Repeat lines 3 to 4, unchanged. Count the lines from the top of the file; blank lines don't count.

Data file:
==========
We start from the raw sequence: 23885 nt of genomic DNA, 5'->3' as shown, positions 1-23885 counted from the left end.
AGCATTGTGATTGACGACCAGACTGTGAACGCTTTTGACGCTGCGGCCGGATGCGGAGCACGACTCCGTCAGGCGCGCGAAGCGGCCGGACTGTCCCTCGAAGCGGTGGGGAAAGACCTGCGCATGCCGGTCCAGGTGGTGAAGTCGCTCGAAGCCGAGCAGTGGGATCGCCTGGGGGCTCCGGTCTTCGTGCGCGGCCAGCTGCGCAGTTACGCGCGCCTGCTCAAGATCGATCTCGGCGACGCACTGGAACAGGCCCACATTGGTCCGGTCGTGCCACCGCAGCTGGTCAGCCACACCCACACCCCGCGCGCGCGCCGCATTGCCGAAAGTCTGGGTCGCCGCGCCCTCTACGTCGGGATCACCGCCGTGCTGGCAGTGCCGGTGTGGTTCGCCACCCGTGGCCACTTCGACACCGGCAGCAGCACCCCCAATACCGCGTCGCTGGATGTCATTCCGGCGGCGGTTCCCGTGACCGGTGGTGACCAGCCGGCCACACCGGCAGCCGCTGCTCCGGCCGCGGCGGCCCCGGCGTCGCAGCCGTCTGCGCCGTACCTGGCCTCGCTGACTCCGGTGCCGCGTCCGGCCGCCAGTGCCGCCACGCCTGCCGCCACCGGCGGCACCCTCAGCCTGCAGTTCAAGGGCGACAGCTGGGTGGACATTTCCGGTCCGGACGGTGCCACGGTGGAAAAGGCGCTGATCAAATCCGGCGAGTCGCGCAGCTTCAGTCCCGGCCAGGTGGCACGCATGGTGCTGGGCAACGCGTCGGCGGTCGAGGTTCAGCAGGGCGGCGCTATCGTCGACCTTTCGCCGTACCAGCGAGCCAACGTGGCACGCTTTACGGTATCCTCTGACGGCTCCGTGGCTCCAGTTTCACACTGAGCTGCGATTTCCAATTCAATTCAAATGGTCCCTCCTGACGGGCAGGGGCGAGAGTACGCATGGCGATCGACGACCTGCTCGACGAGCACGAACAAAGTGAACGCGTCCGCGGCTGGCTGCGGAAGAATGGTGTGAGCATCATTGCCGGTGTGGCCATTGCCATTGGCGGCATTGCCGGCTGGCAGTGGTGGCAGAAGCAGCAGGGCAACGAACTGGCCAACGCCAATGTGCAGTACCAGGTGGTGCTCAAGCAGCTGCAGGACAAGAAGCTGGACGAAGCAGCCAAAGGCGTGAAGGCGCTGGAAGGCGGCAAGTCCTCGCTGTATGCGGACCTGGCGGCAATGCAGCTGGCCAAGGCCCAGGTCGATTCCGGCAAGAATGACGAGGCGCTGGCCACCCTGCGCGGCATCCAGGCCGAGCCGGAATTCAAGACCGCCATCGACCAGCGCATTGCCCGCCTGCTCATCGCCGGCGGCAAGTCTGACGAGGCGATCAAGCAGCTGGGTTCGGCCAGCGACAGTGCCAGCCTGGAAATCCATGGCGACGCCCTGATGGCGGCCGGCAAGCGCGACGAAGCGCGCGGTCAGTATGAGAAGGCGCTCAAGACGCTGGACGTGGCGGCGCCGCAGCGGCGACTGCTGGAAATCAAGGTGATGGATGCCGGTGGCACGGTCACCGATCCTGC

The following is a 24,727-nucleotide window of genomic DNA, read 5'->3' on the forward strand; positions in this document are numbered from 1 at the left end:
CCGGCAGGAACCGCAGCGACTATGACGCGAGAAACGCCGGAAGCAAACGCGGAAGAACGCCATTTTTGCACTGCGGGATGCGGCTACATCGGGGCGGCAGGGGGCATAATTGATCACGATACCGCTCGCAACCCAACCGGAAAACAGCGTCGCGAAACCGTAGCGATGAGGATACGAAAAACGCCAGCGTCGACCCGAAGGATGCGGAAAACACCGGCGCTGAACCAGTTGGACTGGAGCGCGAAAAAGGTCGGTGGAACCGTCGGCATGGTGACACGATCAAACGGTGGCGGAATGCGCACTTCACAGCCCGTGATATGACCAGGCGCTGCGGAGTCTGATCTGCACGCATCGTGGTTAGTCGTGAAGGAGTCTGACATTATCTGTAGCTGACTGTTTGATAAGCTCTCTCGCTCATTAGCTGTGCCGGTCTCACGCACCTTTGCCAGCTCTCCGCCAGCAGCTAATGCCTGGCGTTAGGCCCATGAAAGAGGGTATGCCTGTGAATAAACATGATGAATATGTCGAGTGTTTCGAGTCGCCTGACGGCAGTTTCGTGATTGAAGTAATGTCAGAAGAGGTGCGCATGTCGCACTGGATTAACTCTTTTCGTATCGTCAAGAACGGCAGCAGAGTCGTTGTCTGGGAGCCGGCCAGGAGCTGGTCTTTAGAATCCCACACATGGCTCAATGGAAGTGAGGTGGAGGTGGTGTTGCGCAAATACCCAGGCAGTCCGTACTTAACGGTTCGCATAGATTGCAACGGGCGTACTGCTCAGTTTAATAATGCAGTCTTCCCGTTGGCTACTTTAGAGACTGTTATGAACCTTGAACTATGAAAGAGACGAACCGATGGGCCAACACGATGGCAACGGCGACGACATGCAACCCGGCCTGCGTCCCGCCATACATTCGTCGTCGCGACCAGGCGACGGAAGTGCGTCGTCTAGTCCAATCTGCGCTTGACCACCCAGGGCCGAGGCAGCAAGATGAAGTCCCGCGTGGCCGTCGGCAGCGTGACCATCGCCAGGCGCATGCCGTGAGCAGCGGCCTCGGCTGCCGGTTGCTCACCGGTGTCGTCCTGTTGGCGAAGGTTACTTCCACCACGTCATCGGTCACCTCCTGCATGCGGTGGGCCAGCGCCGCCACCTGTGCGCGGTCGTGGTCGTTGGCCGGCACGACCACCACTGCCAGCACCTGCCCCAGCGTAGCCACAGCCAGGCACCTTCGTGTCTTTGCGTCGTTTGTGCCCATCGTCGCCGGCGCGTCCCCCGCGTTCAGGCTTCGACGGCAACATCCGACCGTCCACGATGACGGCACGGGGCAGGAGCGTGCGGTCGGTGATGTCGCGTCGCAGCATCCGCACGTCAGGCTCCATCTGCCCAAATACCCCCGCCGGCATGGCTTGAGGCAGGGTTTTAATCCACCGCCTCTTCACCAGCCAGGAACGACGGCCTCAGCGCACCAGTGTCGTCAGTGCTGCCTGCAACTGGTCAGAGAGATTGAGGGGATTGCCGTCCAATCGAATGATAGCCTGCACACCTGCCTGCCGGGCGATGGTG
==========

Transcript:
The following is a 24,727-nucleotide window of genomic DNA, read 5'->3' on the forward strand; positions in this document are numbered from 1 at the left end:
CCGGCAGGAACCGCAGCGACTATGACGCGAGAAACGCCGGAAGCAAACGCGGAAGAACGCCATTTTTGCACTGCGGGATGCGGCTACATCGGGGCGGCAGGGGGCATAATTGATCACGATACCGCTCGCAACCCAACCGGAAAACAGCGTCGCGAAACCGTAGCGATGAGGATACGAAAAACGCCAGCGTCGACCCGAAGGATGCGGAAAACACCGGCGCTGAACCAGTTGGACTGGAGCGCGAAAAAGGTCGGTGGAACCGTCGGCATGGTGACACGATCAAACGGTGGCGGAATGCGCACTTCACAGCCCGTGATATGACCAGGCGCTGCGGAGTCTGATCTGCACGCATCGTGGTTAGTCGTGAAGGAGTCTGACATTATCTGTAGCTGACTGTTTGATAAGCTCTCTCGCTCATTAGCTGTGCCGGTCTCACGCACCTTTGCCAGCTCTCCGCCAGCAGCTAATGCCTGGCGTTAGGCCCATGAAAGAGGGTATGCCTGTGAATAAACATGATGAATATGTCGAGTGTTTCGAGTCGCCTGACGGCAGTTTCGTGATTGAAGTAATGTCAGAAGAGGTGCGCATGTCGCACTGGATTAACTCTTTTCGTATCGTCAAGAACGGCAGCAGAGTCGTTGTCTGGGAGCCGGCCAGGAGCTGGTCTTTAGAATCCCACACATGGCTCAATGGAAGTGAGGTGGAGGTGGTGTTGCGCAAATACCCAGGCAGTCCGTACTTAACGGTTCGCATAGATTGCAACGGGCGTACTGCTCAGTTTAATAATGCAGTCTTCCCGTTGGCTACTTTAGAGACTGTTATGAACCTTGAACTATGAAAGAGACGAACCGATGGGCCAACACGATGGCAACGGCGACGACATGCAACCCGGCCTGCGTCCCGCCATACATTCGTCGTCGCGACCAGGCGACGGAAGTGCGTCGTCTAGTCCAATCTGCGCTTGACCACCCAGGGCCGAGGCAGCAAGATGAAGTCCCGCGTGGCCGTCGGCAGCGTGACCATCGCCAGGCGCATGCCGTGAGCAGCGGCCTCGGCTGCCGGTTGCTCACCGGTGTCGTCCTGTTGGCGAAGGTTACTTCCACCACGTCATCGGTCACCTCCTGCATGCGGTGGGCCAGCGCCGCCACCTGTGCGCGGTCGTGGTCGTTGGCCGGCACGACCACCACTGCCAGCACCTGCCCCAGCGTAGCCACAGCCAGGCACCTTCGTGTCTTTGCGTCGTTTGTGCCCATCGTCGCCGGCGCGTCCCCCGCGTTCAGGCTTCGACGGCAACATCCGACCGTCCACGATGACGGCACGGGGCAGGAGCGTGCGGTCGGTGATGTCGCGTCGCAGCATCCGCACGTCAGGCTCCATCTGCCCAAATACCCCCGCCGGCATGGCTTGAGGCAGGGTTTTAATCCACCGCCTCTTCACCAGCCAGGAACGACGGCCTCAGCGCACCAGTGTCGTCAGTGCTGCCTGCAACTGGTCAGAGAGATTGAGGGGATTGCCGTCCAATCGAATGATAGCCTGCACACCTGCCTGCCGGGCGATGGTG